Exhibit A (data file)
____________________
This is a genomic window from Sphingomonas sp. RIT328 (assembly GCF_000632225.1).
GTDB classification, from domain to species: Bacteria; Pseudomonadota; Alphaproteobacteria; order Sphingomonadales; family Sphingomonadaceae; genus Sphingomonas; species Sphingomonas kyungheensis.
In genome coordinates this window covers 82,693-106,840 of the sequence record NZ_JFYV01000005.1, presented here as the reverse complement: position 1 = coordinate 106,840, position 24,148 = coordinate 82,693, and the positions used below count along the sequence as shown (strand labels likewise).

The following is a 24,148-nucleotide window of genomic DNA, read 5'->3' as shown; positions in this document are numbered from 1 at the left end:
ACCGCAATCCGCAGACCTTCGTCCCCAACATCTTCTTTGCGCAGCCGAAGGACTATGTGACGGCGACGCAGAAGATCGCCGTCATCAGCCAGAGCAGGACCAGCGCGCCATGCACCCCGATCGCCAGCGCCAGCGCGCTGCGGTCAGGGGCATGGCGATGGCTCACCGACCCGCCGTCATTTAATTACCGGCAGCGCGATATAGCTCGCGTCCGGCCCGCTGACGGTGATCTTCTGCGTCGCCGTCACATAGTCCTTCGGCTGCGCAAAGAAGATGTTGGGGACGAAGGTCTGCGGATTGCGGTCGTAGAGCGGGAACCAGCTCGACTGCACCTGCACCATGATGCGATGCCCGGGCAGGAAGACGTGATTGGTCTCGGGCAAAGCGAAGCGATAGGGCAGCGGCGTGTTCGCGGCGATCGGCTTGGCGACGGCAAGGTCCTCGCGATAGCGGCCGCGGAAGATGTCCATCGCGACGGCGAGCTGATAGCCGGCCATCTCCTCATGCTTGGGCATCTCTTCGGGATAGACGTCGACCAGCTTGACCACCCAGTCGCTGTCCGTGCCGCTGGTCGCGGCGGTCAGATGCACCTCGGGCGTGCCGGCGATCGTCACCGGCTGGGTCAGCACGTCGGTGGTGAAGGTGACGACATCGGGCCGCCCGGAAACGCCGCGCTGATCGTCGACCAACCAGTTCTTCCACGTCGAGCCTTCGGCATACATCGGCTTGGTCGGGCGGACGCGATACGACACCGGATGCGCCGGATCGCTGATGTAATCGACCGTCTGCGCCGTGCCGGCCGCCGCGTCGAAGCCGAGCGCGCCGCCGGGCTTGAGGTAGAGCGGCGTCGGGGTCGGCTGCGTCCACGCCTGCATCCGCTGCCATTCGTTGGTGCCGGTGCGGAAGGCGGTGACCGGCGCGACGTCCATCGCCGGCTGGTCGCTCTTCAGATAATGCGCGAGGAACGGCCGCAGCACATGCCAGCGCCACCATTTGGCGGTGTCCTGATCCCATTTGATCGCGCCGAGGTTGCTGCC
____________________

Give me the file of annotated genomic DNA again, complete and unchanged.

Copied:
This is a genomic window from Sphingomonas sp. RIT328 (assembly GCF_000632225.1).
GTDB classification, from domain to species: Bacteria; Pseudomonadota; Alphaproteobacteria; order Sphingomonadales; family Sphingomonadaceae; genus Sphingomonas; species Sphingomonas kyungheensis.
In genome coordinates this window covers 82,693-106,840 of the sequence record NZ_JFYV01000005.1, presented here as the reverse complement: position 1 = coordinate 106,840, position 24,148 = coordinate 82,693, and the positions used below count along the sequence as shown (strand labels likewise).

The following is a 24,148-nucleotide window of genomic DNA, read 5'->3' as shown; positions in this document are numbered from 1 at the left end:
ACCGCAATCCGCAGACCTTCGTCCCCAACATCTTCTTTGCGCAGCCGAAGGACTATGTGACGGCGACGCAGAAGATCGCCGTCATCAGCCAGAGCAGGACCAGCGCGCCATGCACCCCGATCGCCAGCGCCAGCGCGCTGCGGTCAGGGGCATGGCGATGGCTCACCGACCCGCCGTCATTTAATTACCGGCAGCGCGATATAGCTCGCGTCCGGCCCGCTGACGGTGATCTTCTGCGTCGCCGTCACATAGTCCTTCGGCTGCGCAAAGAAGATGTTGGGGACGAAGGTCTGCGGATTGCGGTCGTAGAGCGGGAACCAGCTCGACTGCACCTGCACCATGATGCGATGCCCGGGCAGGAAGACGTGATTGGTCTCGGGCAAAGCGAAGCGATAGGGCAGCGGCGTGTTCGCGGCGATCGGCTTGGCGACGGCAAGGTCCTCGCGATAGCGGCCGCGGAAGATGTCCATCGCGACGGCGAGCTGATAGCCGGCCATCTCCTCATGCTTGGGCATCTCTTCGGGATAGACGTCGACCAGCTTGACCACCCAGTCGCTGTCCGTGCCGCTGGTCGCGGCGGTCAGATGCACCTCGGGCGTGCCGGCGATCGTCACCGGCTGGGTCAGCACGTCGGTGGTGAAGGTGACGACATCGGGCCGCCCGGAAACGCCGCGCTGATCGTCGACCAACCAGTTCTTCCACGTCGAGCCTTCGGCATACATCGGCTTGGTCGGGCGGACGCGATACGACACCGGATGCGCCGGATCGCTGATGTAATCGACCGTCTGCGCCGTGCCGGCCGCCGCGTCGAAGCCGAGCGCGCCGCCGGGCTTGAGGTAGAGCGGCGTCGGGGTCGGCTGCGTCCACGCCTGCATCCGCTGCCATTCGTTGGTGCCGGTGCGGAAGGCGGTGACCGGCGCGACGTCCATCGCCGGCTGGTCGCTCTTCAGATAATGCGCGAGGAACGGCCGCAGCACATGCCAGCGCCACCATTTGGCGGTGTCCTGATCCCATTTGATCGCGCCGAGGTTGCTGCC